British suicide bomber dressed in white before leaving to carry out a suicide bombing attack (Sada al-Sham al-Islami website, February 15, 2014).
Car bomb explosion (video distributed by the Al-Nusra Front).
Suicide bomber Abdul Waheed Majid standing by the truck bomb before carrying out a suicide bombing attack
The truck bomb (video distributed by the Al-Nusra Front).
1. The Al-Nusra Front, Al-Qaeda’s branch in Syria, recently published a video showing a British foreign fighter who carried out a suicide bombing during an attack on a prison in Aleppo.The suicide bombing attack was carried out by means of a truck bomb, a modus operandi used frequently by the Al-Nusra Front.The suicide bomber was a follower of Sheikh Omar Bakri Muhammad, a Salafist-jihadi sheikh who used to live in Britain, was subsequently deported by the British authorities and currently resides in Lebanon.
2. Britain is the European country with the largest number of foreign fighters in Syria. Most of them, according to our assessment, joined the ranks of organizations affiliated with Al-Qaeda and the global jihad.According to various estimates, the number of British nationals who left for Syria is around 300, and possibly even more.The Al-Nusra Front’s use of a British terrorist and other foreign fighters to carry out suicide bombing attacks is further indication of the threats that countries of origin, including Britain, may face when the jihadi operatives return to their homelands.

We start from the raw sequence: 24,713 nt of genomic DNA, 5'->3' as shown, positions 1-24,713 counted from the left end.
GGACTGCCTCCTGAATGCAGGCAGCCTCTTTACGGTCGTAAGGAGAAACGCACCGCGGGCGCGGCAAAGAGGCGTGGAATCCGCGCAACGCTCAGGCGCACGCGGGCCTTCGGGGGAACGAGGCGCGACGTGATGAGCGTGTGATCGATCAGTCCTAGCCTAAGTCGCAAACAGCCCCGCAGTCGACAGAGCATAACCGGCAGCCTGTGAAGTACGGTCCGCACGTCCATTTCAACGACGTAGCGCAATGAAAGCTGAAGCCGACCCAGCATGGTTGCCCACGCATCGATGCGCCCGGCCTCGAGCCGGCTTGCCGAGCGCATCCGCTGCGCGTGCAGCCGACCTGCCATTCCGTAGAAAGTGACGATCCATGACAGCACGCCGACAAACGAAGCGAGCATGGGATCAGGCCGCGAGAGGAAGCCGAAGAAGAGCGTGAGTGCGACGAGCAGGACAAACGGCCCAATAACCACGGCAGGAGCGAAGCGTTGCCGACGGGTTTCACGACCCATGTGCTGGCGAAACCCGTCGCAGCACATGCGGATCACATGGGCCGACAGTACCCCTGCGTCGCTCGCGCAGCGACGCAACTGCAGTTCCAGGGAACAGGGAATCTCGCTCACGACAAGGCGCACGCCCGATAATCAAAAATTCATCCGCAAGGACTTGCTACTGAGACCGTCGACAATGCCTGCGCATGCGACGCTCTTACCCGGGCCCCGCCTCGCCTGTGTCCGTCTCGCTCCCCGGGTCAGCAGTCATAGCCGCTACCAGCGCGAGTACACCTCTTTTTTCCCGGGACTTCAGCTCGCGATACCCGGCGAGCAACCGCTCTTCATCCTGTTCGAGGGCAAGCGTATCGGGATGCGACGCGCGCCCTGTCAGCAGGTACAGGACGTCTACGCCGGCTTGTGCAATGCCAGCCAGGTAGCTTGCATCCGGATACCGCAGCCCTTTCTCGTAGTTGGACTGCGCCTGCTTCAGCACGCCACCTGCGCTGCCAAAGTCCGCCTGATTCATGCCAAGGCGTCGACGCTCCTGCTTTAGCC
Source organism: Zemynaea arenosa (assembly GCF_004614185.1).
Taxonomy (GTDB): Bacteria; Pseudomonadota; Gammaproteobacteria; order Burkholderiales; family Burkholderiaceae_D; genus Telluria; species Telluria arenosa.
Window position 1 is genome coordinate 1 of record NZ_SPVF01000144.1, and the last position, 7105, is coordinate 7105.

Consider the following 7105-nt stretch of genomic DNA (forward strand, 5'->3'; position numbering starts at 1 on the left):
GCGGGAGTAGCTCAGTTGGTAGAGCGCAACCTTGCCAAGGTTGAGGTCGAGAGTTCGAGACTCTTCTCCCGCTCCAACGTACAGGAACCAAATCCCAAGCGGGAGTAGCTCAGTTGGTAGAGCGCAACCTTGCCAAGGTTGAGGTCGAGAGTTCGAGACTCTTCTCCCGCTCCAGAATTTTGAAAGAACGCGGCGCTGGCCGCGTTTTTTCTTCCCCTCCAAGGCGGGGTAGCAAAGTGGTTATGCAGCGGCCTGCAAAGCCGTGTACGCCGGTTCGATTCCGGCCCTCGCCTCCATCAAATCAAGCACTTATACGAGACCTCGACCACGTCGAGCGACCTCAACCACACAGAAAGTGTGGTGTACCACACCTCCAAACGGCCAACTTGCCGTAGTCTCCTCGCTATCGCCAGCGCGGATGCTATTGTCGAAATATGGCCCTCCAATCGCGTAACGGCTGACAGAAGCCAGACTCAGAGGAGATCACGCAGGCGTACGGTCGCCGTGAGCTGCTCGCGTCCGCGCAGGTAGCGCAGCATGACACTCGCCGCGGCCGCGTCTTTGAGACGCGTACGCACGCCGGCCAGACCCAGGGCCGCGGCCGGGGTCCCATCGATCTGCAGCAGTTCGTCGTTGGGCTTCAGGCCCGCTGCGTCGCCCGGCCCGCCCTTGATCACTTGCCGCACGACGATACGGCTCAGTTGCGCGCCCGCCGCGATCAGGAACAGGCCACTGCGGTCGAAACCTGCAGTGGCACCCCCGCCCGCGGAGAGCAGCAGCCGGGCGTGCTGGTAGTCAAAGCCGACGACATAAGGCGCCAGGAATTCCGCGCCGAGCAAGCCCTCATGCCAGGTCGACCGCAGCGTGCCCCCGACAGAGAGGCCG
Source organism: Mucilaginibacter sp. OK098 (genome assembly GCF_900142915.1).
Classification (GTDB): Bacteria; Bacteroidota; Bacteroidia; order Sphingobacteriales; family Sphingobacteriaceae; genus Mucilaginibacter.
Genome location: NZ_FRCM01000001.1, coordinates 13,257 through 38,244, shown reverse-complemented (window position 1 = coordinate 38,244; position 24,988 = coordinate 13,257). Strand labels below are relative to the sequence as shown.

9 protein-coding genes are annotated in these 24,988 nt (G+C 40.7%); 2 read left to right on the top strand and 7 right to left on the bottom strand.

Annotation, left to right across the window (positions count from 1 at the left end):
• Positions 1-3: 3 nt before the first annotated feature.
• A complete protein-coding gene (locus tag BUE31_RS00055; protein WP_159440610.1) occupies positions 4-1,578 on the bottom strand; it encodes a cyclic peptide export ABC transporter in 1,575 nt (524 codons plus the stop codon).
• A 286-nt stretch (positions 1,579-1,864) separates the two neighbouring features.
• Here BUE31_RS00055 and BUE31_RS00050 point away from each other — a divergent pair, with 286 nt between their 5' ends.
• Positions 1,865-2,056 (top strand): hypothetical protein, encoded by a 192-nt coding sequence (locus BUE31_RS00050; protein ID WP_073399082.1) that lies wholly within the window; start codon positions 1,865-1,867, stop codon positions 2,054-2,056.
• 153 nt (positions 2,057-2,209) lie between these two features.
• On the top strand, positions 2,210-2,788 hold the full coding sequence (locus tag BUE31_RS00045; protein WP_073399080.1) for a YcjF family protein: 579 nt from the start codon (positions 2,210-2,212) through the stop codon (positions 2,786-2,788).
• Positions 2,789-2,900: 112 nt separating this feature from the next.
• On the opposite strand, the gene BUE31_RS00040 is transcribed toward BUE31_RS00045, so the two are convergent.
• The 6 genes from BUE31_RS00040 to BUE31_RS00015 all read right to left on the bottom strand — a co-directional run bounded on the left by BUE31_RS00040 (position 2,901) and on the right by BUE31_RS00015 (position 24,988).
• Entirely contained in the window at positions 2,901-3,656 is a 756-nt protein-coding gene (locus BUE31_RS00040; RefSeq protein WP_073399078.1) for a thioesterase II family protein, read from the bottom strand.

Suicide bombing attack in Aleppo
3. The Al-Nusra Frontrecently published a video showing a British fighter who they say carried out a suicide bombing during an attack on the prison in Aleppo on February 6, 2014. The British national, Abdul Waheed Majid, is seen in the video shortly before he drove a truck bomb into the prison and blew himself up. Abdul Waheed Majid is reportedly the first British national to carry out a suicide bombing attack in Syria. He apparently belonged to a military framework in the Al-Nusra Front called the Army of the Caliphate (longwarjournal.org, February 14, 2014).
4. According to reports in the British press, Abdul Waheed Majid, aka Abu Suleiman al-Baritani, was 41 years old, of Pakistani descent, married with three children.He lived in the city of Crawley in the County of Sussex.He left Britain some six months ago and went to Syria.He told his family that he was going on a “humanitarian mission” (Note:this is a common cover story among foreign fighters from the West).Before leaving to fight in Syria in the ranks of the Al-Nusra Front, he was a follower of Omar Bakri Muhammad, a jihadi Muslim sheikh who was deported from Britain (see below).Abdul Waheed was a member of Al-Muhajiroun, Omar Bakri Muhammad’s organization in Britain, from the time of its establishment until its closure (between 1996 and 2004) (The Telegraph, The Guardian, February 7, 2014).
5. Abdul Waheed Majid was trained before carrying out the attack by Yilmaz, a Dutchman of Turkish descent, who served in the Dutch Army before becoming a radical Muslim.In a recent interview with the Dutch state TV channel, Yilmaz admitted that he was training fighters in Syria.He was also photographed with two British fighters who were killed in Syria in August 2013. He also said that foreign fighters from Swedenalso participated in the attack in Aleppo. In a post uploaded to the Internet, he praised the British suicide bomber who, he says, volunteered for the mission in order to liberate the prisoners, in an action that was a “noble sacrifice for a noble cause” (The Daily Mirror, February 9, 2014).
Left: Yilmaz, the foreign fighter from the Netherlands (The Daily Mirror, February 9, 2014). Right: Yilmaz (center) with two foreign fighters from Britain who were killed in combat in Syria. Left:Muhammad al-A’raj, Right: Shukri al-Khalifi, both of west London, killed in Aleppo on August 11, 2013 (International Centre for the Study of Radicalisation).